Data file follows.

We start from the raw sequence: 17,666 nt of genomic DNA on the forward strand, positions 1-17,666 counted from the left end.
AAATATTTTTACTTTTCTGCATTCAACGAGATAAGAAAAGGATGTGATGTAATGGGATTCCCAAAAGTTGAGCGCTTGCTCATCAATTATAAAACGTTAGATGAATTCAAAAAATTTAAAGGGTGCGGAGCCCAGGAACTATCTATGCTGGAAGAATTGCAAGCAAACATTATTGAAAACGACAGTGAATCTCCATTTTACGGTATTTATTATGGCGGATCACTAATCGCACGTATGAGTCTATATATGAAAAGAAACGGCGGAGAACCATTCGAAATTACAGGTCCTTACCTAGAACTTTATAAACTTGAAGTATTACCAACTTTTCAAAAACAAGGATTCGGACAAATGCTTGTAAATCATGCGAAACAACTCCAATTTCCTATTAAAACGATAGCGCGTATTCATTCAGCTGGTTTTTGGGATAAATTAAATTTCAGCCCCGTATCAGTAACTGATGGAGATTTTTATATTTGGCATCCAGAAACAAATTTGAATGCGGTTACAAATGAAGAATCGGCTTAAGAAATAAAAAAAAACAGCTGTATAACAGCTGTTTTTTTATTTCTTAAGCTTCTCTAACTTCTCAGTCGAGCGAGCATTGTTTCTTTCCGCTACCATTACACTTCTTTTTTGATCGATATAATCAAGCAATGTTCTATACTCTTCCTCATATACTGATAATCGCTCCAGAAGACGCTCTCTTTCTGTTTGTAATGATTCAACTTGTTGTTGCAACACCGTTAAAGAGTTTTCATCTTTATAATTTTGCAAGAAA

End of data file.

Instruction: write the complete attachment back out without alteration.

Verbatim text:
We start from the raw sequence: 17,666 nt of genomic DNA on the forward strand, positions 1-17,666 counted from the left end.
AAATATTTTTACTTTTCTGCATTCAACGAGATAAGAAAAGGATGTGATGTAATGGGATTCCCAAAAGTTGAGCGCTTGCTCATCAATTATAAAACGTTAGATGAATTCAAAAAATTTAAAGGGTGCGGAGCCCAGGAACTATCTATGCTGGAAGAATTGCAAGCAAACATTATTGAAAACGACAGTGAATCTCCATTTTACGGTATTTATTATGGCGGATCACTAATCGCACGTATGAGTCTATATATGAAAAGAAACGGCGGAGAACCATTCGAAATTACAGGTCCTTACCTAGAACTTTATAAACTTGAAGTATTACCAACTTTTCAAAAACAAGGATTCGGACAAATGCTTGTAAATCATGCGAAACAACTCCAATTTCCTATTAAAACGATAGCGCGTATTCATTCAGCTGGTTTTTGGGATAAATTAAATTTCAGCCCCGTATCAGTAACTGATGGAGATTTTTATATTTGGCATCCAGAAACAAATTTGAATGCGGTTACAAATGAAGAATCGGCTTAAGAAATAAAAAAAAACAGCTGTATAACAGCTGTTTTTTTATTTCTTAAGCTTCTCTAACTTCTCAGTCGAGCGAGCATTGTTTCTTTCCGCTACCATTACACTTCTTTTTTGATCGATATAATCAAGCAATGTTCTATACTCTTCCTCATATACTGATAATCGCTCCAGAAGACGCTCTCTTTCTGTTTGTAATGATTCAACTTGTTGTTGCAACACCGTTAAAGAGTTTTCATCTTTATAATTTTGCAAGAAA